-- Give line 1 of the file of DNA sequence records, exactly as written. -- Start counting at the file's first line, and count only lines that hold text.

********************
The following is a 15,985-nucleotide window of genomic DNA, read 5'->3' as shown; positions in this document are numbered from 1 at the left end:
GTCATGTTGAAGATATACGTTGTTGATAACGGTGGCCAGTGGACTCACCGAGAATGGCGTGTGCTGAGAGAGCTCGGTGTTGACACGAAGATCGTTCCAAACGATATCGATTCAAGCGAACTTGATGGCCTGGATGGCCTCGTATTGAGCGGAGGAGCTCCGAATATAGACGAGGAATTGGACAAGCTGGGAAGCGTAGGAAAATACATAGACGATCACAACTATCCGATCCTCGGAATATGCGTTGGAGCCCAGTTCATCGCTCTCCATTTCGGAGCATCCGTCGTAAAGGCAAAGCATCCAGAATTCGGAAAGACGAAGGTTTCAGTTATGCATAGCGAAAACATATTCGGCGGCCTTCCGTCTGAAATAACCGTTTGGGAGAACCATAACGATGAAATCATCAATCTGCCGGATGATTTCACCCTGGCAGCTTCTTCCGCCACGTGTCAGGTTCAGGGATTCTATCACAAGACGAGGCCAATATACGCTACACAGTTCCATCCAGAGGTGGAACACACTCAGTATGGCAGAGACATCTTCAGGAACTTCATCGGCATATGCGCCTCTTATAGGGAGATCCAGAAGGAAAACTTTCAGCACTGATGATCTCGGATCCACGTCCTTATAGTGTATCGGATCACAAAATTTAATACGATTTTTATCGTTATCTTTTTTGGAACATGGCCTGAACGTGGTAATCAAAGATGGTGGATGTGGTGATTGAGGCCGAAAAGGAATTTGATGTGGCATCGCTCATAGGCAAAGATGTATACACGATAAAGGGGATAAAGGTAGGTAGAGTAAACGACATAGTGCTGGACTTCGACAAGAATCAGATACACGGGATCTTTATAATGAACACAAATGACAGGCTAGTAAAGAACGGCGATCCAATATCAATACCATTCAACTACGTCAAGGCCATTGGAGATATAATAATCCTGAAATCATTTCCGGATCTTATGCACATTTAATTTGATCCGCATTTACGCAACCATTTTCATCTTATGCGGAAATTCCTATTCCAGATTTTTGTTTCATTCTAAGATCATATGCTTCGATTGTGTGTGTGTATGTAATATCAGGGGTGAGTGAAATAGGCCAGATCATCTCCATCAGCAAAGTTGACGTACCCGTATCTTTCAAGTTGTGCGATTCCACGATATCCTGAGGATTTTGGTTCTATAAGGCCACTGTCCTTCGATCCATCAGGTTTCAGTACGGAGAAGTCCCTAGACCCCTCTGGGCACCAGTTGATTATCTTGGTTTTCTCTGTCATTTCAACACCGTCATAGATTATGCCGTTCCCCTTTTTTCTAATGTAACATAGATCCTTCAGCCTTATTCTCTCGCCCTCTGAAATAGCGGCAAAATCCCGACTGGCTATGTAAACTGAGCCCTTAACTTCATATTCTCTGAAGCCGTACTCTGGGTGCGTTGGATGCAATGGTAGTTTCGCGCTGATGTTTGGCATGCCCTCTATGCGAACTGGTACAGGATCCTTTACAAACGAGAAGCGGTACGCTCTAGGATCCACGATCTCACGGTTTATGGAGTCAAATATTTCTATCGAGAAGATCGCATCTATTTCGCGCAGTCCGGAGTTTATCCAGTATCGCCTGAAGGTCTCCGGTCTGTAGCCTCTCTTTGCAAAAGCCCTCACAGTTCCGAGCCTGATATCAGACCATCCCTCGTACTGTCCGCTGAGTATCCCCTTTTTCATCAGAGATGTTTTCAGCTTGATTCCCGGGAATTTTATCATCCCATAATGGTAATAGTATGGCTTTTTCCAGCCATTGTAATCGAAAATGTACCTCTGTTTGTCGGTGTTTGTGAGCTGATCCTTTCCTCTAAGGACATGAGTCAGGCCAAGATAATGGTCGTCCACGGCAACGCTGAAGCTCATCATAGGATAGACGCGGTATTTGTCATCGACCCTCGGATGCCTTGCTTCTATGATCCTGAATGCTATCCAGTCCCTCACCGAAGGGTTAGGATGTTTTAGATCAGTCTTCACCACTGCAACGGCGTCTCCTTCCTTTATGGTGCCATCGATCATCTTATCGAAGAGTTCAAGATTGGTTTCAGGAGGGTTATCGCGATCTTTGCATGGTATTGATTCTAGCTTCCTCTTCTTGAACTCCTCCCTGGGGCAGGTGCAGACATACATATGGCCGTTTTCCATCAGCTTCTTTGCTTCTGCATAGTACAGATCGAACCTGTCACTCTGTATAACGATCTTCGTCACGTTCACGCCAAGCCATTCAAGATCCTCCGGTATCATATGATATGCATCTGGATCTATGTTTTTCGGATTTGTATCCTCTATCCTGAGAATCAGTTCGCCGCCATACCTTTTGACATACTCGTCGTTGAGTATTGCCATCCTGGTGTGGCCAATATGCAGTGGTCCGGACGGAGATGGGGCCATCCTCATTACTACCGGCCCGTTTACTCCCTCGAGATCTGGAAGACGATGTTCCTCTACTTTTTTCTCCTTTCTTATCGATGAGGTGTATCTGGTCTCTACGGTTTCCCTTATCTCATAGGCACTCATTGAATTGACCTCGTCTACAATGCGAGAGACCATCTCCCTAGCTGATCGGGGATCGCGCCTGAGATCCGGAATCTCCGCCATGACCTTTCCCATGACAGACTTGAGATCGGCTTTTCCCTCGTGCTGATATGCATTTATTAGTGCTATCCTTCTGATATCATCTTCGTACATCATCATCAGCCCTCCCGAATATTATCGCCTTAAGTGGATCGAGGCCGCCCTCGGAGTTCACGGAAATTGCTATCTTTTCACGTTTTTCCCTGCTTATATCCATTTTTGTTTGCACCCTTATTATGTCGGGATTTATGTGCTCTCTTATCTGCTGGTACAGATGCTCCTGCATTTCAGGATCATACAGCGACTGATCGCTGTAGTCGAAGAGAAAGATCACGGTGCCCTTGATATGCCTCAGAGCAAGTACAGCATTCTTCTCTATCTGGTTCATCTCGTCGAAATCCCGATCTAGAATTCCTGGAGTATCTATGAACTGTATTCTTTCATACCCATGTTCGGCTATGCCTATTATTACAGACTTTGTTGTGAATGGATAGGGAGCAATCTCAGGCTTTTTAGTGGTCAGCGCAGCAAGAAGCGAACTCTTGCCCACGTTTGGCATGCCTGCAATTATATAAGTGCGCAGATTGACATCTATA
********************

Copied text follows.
The following is a 15,985-nucleotide window of genomic DNA, read 5'->3' as shown; positions in this document are numbered from 1 at the left end: